Mr. Speaker, it gives me great pleasure to honour the many speakers from all parties who stood in support of my Bill C-214.
It shows what the House can be with all members working together for the common objectives of better visibility and better accountability of how governments spend. It empowers people.
The last time I rose was in the first hour of debate on the bill. I would like to mention some organizations that support it. The parliamentary secretary made reference to the auditor general. He stated:
We share your views that the cost of government programs and operations should be made more visible to Parliament and taxpayers.
Certified General Accountants' Association of Canada also support it.
I would like to read a final comment from a letter that I received since the last time I was on my feet. It is from the Canadian
Institute of Chartered Accountants annual letter to the finance minister. It states:
We believe that government must provide cost information and analysis prior to making decisions that affect the delivery of existing programs or initiating new programs. We believe that this cost information should be made available to the public in order to foster greater awareness of government spending.
A private member's bill such as 214 that has been brought forward calls for the departments of governments to provide for financial or cost analysis of each piece of legislation on its introduction. In this way government would be more conscious of the financial impact that legislation would have and a greater scrutiny of government spending would be provided to the general public.
We urge the federal government to ensure speedy passage of this bill.
On my way to the House this morning I heard a program on the CBC that talked about gambling. It occurred to me that quite often when individual members of the House rise to vote on various pieces of legislation that is what we are doing. We are gambling but we are not using our money. We are using taxpayers' money.
The bottom line is that we have developed a system of taxation that is not consensual. The history of taxation, while some people at home might have a big yawn, is really quite fascinating. It goes back to the time of the Romans and others who tried to implement taxation systems.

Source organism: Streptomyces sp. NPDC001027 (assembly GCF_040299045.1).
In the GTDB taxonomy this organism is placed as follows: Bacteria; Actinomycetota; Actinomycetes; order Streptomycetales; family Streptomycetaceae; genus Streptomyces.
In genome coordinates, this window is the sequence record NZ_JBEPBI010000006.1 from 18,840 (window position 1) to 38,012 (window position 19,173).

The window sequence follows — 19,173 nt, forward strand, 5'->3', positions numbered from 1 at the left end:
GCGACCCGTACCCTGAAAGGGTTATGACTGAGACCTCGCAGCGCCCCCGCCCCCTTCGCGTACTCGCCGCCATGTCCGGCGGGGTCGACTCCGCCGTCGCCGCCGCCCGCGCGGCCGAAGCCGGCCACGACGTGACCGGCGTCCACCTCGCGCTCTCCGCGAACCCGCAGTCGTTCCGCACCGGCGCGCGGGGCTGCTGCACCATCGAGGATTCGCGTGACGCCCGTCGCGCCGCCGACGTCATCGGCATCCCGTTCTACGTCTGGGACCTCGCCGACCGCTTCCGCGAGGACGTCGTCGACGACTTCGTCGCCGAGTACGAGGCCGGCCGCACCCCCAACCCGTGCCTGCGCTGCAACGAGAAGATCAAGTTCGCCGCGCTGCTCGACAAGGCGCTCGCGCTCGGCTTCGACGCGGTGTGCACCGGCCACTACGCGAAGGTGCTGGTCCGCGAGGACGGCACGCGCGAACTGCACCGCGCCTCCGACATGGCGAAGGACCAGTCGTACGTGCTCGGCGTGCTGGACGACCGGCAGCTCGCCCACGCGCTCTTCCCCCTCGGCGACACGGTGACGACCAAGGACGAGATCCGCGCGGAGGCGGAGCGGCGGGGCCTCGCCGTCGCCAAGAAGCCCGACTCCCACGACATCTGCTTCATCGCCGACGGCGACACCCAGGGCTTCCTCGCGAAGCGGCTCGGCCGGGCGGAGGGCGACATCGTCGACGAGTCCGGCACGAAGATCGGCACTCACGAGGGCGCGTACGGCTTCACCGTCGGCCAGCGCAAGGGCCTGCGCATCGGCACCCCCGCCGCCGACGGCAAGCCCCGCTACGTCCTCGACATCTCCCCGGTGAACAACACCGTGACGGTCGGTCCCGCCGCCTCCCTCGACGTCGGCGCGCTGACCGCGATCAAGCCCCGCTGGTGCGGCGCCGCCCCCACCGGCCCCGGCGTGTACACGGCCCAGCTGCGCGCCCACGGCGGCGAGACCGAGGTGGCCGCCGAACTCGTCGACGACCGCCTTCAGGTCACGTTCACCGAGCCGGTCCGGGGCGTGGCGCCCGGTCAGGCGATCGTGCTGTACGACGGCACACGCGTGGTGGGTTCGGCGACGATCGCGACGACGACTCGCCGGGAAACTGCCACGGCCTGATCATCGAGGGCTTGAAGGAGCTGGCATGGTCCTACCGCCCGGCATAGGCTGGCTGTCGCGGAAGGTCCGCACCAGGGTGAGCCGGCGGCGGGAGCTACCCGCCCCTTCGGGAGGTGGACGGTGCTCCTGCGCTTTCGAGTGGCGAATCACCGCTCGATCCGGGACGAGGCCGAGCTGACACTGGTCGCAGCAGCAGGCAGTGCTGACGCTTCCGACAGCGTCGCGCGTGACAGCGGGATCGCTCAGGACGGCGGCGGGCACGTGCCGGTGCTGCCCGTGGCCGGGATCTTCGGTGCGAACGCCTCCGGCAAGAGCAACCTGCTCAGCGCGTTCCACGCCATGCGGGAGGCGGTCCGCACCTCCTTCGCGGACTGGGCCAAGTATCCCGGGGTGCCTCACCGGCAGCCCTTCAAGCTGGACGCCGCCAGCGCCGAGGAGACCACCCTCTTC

The one important thing about a taxation system that starts to fall apart is the day when people do not believe they consented to be taxed.
In its simplistic form, when taxation first came into existence people could see what they were getting. They would invest in roads, local schools and services they communally decided to invest in and which they benefited from.
When people look at their paycheques today, at the gross figure and the net, they do not understand the difference. Worst than that, many of those people do not believe they were part of the process that made the decision for that level of taxation.
As a result people generally have a negative attitude toward government. They do not figure they are part of the process. They cannot control it. They cannot control the money that is leaving their wallets. They become cynical. Generally the electorate is cynical.
The legislation is trying to let these people back into the loop so that they can be part of the process of change and can feel they are a part of the consensual process. Then they can say they understand how much it will cost and whether it is a good thing. It would let them have their say.
Most important, it would empower members of Parliament in the Chamber who represent those people to make those decisions. In the case they do not want to make them themselves we would have the proper power to do that.
In closing, this is not a new concept. We have estimates from Australia and other countries. It is a matter of simply putting those numbers in a bill, allowing the people in and shedding a bit of light on the government process in Ottawa.